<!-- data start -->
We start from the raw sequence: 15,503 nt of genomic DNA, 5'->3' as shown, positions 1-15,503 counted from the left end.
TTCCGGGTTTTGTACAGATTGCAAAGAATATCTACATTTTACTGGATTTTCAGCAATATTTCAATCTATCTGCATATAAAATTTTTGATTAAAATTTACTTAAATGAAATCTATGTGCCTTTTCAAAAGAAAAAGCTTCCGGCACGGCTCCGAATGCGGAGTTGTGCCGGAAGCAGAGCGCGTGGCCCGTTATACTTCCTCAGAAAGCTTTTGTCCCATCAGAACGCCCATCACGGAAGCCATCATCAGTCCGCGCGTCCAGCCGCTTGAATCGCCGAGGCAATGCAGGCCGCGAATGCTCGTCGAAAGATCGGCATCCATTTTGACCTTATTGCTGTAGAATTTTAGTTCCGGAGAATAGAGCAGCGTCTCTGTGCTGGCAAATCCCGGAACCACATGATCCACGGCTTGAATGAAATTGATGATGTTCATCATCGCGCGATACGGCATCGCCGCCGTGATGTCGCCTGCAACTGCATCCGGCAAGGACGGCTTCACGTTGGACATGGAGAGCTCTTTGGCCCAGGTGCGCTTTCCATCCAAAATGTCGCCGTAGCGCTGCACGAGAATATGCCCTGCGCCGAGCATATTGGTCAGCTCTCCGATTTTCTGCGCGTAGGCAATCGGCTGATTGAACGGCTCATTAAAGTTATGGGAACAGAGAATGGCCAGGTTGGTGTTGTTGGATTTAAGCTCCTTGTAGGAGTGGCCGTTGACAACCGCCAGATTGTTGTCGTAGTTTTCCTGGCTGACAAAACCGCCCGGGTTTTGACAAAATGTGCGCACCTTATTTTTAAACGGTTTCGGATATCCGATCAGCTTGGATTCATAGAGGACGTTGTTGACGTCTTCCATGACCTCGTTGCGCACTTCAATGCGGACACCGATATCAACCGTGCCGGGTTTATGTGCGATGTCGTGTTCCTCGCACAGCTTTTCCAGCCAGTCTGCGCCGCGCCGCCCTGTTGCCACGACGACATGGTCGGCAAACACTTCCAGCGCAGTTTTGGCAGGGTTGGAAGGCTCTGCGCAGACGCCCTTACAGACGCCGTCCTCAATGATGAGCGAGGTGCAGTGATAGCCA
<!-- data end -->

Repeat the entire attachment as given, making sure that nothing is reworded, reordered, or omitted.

We start from the raw sequence: 15,503 nt of genomic DNA, 5'->3' as shown, positions 1-15,503 counted from the left end.
TTCCGGGTTTTGTACAGATTGCAAAGAATATCTACATTTTACTGGATTTTCAGCAATATTTCAATCTATCTGCATATAAAATTTTTGATTAAAATTTACTTAAATGAAATCTATGTGCCTTTTCAAAAGAAAAAGCTTCCGGCACGGCTCCGAATGCGGAGTTGTGCCGGAAGCAGAGCGCGTGGCCCGTTATACTTCCTCAGAAAGCTTTTGTCCCATCAGAACGCCCATCACGGAAGCCATCATCAGTCCGCGCGTCCAGCCGCTTGAATCGCCGAGGCAATGCAGGCCGCGAATGCTCGTCGAAAGATCGGCATCCATTTTGACCTTATTGCTGTAGAATTTTAGTTCCGGAGAATAGAGCAGCGTCTCTGTGCTGGCAAATCCCGGAACCACATGATCCACGGCTTGAATGAAATTGATGATGTTCATCATCGCGCGATACGGCATCGCCGCCGTGATGTCGCCTGCAACTGCATCCGGCAAGGACGGCTTCACGTTGGACATGGAGAGCTCTTTGGCCCAGGTGCGCTTTCCATCCAAAATGTCGCCGTAGCGCTGCACGAGAATATGCCCTGCGCCGAGCATATTGGTCAGCTCTCCGATTTTCTGCGCGTAGGCAATCGGCTGATTGAACGGCTCATTAAAGTTATGGGAACAGAGAATGGCCAGGTTGGTGTTGTTGGATTTAAGCTCCTTGTAGGAGTGGCCGTTGACAACCGCCAGATTGTTGTCGTAGTTTTCCTGGCTGACAAAACCGCCCGGGTTTTGACAAAATGTGCGCACCTTATTTTTAAACGGTTTCGGATATCCGATCAGCTTGGATTCATAGAGGACGTTGTTGACGTCTTCCATGACCTCGTTGCGCACTTCAATGCGGACACCGATATCAACCGTGCCGGGTTTATGTGCGATGTCGTGTTCCTCGCACAGCTTTTCCAGCCAGTCTGCGCCGCGCCGCCCTGTTGCCACGACGACATGGTCGGCAAACACTTCCAGCGCAGTTTTGGCAGGGTTGGAAGGCTCTGCGCAGACGCCCTTACAGACGCCGTCCTCAATGATGAGCGAGGTGCAGTGATAGCCA